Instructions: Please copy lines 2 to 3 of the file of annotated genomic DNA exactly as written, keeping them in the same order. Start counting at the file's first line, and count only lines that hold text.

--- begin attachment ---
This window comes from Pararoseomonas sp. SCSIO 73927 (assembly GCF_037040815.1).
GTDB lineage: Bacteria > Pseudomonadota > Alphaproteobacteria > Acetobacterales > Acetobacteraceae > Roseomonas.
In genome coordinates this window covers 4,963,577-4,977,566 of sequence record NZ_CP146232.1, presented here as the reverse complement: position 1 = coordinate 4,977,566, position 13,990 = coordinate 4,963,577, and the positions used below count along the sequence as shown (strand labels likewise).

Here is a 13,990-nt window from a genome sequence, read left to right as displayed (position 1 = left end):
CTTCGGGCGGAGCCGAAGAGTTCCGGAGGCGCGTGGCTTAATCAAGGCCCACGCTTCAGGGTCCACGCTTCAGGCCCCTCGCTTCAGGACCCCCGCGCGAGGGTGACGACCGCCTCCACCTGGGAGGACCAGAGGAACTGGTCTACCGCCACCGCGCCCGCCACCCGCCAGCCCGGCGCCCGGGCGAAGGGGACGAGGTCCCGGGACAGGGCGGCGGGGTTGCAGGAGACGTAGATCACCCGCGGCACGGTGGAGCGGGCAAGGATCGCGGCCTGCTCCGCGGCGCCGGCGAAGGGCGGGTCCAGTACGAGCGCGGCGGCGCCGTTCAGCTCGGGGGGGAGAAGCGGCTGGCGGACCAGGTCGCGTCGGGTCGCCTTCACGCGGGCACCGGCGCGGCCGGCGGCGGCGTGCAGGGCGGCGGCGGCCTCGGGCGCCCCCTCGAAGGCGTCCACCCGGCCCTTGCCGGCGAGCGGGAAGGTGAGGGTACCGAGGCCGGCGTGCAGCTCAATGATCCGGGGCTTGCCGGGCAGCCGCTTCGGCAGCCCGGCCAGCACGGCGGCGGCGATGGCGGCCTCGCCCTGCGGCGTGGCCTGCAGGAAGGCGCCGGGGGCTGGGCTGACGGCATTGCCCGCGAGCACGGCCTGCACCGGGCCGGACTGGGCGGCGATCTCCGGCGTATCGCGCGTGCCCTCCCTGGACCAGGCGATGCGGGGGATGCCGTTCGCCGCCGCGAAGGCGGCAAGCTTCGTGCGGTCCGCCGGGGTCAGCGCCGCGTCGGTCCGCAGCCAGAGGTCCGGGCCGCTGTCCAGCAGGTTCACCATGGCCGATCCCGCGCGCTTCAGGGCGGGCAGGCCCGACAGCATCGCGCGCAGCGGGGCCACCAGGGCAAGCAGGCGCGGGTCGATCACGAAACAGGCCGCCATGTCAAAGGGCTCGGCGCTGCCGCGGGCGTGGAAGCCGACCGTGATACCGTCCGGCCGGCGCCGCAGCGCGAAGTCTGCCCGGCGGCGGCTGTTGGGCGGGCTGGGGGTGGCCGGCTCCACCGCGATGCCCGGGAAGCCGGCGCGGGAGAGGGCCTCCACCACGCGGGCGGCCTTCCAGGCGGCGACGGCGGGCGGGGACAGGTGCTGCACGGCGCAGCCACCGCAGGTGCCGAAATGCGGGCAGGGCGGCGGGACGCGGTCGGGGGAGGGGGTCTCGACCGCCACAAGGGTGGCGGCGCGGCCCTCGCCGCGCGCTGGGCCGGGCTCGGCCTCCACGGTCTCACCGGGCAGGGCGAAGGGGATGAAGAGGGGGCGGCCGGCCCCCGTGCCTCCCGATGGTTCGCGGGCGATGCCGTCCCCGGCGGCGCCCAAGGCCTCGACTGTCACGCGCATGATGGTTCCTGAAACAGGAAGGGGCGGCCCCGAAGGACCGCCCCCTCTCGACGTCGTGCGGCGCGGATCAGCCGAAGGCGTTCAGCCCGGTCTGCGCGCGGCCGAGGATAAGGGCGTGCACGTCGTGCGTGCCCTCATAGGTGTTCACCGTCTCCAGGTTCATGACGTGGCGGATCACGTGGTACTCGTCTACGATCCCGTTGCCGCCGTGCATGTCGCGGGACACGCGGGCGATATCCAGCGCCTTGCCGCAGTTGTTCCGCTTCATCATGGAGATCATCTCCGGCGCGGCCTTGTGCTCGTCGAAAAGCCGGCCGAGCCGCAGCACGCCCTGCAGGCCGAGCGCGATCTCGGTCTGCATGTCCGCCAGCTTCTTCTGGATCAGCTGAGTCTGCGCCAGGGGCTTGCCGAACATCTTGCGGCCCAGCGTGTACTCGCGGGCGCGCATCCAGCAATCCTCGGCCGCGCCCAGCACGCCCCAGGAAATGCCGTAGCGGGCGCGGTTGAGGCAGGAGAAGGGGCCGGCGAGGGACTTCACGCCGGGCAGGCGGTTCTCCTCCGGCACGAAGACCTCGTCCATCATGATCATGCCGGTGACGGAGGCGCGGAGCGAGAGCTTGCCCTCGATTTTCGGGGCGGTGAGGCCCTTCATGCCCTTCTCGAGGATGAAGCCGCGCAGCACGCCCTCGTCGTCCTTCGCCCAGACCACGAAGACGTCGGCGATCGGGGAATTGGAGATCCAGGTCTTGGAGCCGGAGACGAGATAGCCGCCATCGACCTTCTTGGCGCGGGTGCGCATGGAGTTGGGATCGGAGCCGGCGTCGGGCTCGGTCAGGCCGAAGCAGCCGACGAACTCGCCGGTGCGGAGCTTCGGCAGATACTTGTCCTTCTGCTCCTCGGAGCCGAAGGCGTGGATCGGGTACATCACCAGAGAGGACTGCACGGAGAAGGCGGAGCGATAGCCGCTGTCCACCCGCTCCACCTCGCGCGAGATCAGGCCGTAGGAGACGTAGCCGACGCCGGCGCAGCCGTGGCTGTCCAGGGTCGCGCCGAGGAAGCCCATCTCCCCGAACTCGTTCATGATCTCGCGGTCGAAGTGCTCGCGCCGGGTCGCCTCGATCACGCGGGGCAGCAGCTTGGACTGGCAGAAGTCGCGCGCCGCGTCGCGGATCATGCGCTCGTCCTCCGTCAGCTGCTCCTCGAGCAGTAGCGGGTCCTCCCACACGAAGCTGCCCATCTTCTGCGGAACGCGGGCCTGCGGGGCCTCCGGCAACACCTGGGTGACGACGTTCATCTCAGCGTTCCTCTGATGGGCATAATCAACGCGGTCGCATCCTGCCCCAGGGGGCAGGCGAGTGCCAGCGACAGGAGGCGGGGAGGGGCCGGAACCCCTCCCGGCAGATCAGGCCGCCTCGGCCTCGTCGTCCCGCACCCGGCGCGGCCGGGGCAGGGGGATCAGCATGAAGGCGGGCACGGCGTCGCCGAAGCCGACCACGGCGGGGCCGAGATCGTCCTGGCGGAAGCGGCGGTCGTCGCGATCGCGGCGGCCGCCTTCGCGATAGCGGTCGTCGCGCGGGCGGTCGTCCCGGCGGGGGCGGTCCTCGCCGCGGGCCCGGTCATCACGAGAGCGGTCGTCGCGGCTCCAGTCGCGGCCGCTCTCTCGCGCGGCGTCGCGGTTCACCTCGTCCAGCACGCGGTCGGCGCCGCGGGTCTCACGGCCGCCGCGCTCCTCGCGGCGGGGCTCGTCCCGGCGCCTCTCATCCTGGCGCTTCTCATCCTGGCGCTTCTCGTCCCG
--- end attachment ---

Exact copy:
GTDB lineage: Bacteria > Pseudomonadota > Alphaproteobacteria > Acetobacterales > Acetobacteraceae > Roseomonas.
In genome coordinates this window covers 4,963,577-4,977,566 of sequence record NZ_CP146232.1, presented here as the reverse complement: position 1 = coordinate 4,977,566, position 13,990 = coordinate 4,963,577, and the positions used below count along the sequence as shown (strand labels likewise).